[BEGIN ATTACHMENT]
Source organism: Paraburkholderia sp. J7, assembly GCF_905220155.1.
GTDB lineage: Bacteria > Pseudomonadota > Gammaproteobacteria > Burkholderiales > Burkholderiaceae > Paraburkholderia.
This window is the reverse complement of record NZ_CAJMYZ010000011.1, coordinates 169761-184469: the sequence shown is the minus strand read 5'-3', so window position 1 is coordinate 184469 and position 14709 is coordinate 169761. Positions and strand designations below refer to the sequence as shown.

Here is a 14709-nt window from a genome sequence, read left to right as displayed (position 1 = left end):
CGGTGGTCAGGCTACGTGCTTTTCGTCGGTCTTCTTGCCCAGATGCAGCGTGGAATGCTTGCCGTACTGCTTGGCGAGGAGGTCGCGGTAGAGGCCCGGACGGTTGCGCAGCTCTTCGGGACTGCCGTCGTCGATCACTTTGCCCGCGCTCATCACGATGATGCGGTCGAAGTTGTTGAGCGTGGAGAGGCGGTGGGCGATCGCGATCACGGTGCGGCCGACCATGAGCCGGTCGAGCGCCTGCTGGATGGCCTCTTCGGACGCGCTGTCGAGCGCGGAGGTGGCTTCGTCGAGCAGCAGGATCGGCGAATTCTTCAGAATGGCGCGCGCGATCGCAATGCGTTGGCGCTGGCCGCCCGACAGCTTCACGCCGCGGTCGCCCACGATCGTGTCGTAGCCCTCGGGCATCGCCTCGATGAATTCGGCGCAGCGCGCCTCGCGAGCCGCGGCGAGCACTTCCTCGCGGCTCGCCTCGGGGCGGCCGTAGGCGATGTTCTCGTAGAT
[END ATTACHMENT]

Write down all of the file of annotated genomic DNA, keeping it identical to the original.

Source organism: Paraburkholderia sp. J7, assembly GCF_905220155.1.
GTDB lineage: Bacteria > Pseudomonadota > Gammaproteobacteria > Burkholderiales > Burkholderiaceae > Paraburkholderia.
This window is the reverse complement of record NZ_CAJMYZ010000011.1, coordinates 169761-184469: the sequence shown is the minus strand read 5'-3', so window position 1 is coordinate 184469 and position 14709 is coordinate 169761. Positions and strand designations below refer to the sequence as shown.

Here is a 14709-nt window from a genome sequence, read left to right as displayed (position 1 = left end):
CGGTGGTCAGGCTACGTGCTTTTCGTCGGTCTTCTTGCCCAGATGCAGCGTGGAATGCTTGCCGTACTGCTTGGCGAGGAGGTCGCGGTAGAGGCCCGGACGGTTGCGCAGCTCTTCGGGACTGCCGTCGTCGATCACTTTGCCCGCGCTCATCACGATGATGCGGTCGAAGTTGTTGAGCGTGGAGAGGCGGTGGGCGATCGCGATCACGGTGCGGCCGACCATGAGCCGGTCGAGCGCCTGCTGGATGGCCTCTTCGGACGCGCTGTCGAGCGCGGAGGTGGCTTCGTCGAGCAGCAGGATCGGCGAATTCTTCAGAATGGCGCGCGCGATCGCAATGCGTTGGCGCTGGCCGCCCGACAGCTTCACGCCGCGGTCGCCCACGATCGTGTCGTAGCCCTCGGGCATCGCCTCGATGAATTCGGCGCAGCGCGCCTCGCGAGCCGCGGCGAGCACTTCCTCGCGGCTCGCCTCGGGGCGGCCGTAGGCGATGTTCTCGTAGAT